Democratic strategists and pollsters have called on the Obama campaign to change the tune of its reelection pitch, worried that the president is spending too much time rehashing the last four years and not enough time drawing a vision for the future. Last month, the Obama camp told them to quit the “hand wringing.”
But if President Obama’s speech in speech in Maumee, Ohio, Thursday is any indication, the campaign took the advice to heart after all.
Kicking off his two-day bus tour in Ohio Thursday, Obama did precisely what the Democrats had prescribed: Rather than focus on the economic recovery, he talked about growing the middle class over the long term.
“I ran for president in 2008, and some of you joined me in 2008, because we believe in that basic bargain that built the largest middle class in history, the strongest economy in the world and we felt the basic bargain was slipping away,” Obama said. The recession, “has not diminished our belief in the ideals we were fighting for in 2008,” he said.
In a series of memos and media appearances last month, several Democrats fretted that the campaign was bungling its economic message by trying to persuade people that the economy is actually improving, rather than sympathizing with their troubles.
In a memo based on of a series of focus groups, Democratic strategist James Carville, along with Democratic pollsters Stan Greenberg and Erica Siefert argued for a new tactic. Voters “know we are in a new normal where life is a struggle — and convincing them that things are good enough for those who have found jobs is a fool’s errand,” they wrote. “They want to know the plans for making things better in a serious way - not just focused on finishing up the work of the recovery.”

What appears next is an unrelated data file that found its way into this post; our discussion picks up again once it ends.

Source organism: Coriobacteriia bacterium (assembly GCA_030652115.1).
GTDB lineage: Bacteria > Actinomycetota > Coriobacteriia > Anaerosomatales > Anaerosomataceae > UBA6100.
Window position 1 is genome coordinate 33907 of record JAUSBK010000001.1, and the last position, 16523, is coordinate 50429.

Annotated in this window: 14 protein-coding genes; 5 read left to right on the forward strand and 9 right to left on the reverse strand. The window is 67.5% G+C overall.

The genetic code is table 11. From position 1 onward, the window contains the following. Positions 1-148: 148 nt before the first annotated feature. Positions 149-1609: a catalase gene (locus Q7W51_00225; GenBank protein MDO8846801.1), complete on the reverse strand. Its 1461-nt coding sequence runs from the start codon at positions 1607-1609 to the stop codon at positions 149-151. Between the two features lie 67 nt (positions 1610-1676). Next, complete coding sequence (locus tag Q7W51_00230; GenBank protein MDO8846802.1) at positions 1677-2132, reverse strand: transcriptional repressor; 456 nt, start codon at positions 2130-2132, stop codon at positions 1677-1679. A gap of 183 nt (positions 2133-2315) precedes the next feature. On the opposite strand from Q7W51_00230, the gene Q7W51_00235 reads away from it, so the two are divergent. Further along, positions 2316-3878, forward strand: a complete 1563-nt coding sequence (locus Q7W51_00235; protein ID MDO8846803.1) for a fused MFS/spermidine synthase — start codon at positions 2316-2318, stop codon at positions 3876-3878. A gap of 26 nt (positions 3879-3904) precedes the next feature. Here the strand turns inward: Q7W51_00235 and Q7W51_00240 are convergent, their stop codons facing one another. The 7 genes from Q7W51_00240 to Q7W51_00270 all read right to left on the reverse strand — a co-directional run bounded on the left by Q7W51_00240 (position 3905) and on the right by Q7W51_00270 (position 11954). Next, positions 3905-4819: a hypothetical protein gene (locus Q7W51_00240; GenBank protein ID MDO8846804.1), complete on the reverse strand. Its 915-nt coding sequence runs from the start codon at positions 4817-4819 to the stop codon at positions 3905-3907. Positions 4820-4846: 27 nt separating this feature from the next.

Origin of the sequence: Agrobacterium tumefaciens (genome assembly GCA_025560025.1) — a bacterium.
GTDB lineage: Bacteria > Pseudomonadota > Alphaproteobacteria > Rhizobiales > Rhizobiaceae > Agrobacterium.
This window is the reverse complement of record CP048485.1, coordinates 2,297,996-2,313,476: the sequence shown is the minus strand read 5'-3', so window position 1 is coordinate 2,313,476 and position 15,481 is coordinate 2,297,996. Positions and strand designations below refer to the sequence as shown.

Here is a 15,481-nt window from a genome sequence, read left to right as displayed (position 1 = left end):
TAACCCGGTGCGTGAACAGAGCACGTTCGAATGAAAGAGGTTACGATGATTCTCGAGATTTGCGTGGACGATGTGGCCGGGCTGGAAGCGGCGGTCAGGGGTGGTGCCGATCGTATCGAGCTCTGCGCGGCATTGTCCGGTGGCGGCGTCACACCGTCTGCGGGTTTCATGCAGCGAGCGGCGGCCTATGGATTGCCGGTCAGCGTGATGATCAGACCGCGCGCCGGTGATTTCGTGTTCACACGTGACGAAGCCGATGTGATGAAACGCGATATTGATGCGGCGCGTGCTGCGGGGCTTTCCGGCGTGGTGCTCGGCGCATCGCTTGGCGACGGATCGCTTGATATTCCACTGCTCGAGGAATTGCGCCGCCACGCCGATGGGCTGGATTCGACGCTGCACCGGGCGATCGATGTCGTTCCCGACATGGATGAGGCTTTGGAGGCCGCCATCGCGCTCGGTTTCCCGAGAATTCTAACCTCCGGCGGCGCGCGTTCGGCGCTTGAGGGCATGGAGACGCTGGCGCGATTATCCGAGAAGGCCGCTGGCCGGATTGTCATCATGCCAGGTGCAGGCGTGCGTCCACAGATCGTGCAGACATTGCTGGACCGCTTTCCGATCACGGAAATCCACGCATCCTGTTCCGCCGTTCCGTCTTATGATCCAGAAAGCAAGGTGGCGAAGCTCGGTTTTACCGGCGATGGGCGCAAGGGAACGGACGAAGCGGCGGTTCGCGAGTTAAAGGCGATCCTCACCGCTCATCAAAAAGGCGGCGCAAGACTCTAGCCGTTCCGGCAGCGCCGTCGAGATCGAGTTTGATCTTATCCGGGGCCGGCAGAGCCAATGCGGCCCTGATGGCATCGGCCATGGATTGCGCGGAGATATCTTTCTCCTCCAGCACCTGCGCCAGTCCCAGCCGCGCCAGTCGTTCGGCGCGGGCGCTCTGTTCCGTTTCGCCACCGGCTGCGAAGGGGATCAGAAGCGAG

Democratic pollster Peter Hart piled on with the findings from his own focus groups. “[The public] need a sense of a vision, they need a sense of hope,” Hart wrote, “they need to be able to see that it’s not just the old Obama giving them the charisma and the cool.”
The Obama camp didn’t take kindly to the advice. In two Sunday talk show appearances in June, White House senior adviser David Plouffe rebuffed the suggestions. “Those other Democrats aren’t paying attention to what the president said,” Plouffe said on “Fox News Sunday.” He said the economy has made “progress” and that the president understands more progress is needed — a statement that flew in the face of Carville’s advice. In an appearance on “Meet the Press,” Plouffe said Democrats need to focus on winning the election, not on the “hand wringing that sometimes occurs in our party.”
In June, Obama eschewed the help in a major speech intended to reset the campaign’s message, by detailing the Republican failures of the last decade.
But his approach Thursday was much different, as he hammered the exact message Carville and his colleagues had hoped for — a big-picture view of how to help the middle class move forward.
And our mission right now isn’t just to recover from this economic crisis, although that’s job one. Our mission is to give back to America, to Americans all across the country, what’s been lost, that sense of security. Our goal isn’t just to put people back to work tomorrow, it’s also to build for the long haul an economy where hard work pays off, an economy where everybody, whether you’re starting a business or punching a clock, has confidence that if you work hard, you will get ahead. That’s what America is about.
Pema Levy is a News Writer at TPM covering the 2012 election. Before coming to TPM, Pema was an assistant editor at The American Prospect where she wrote about politics and the economy.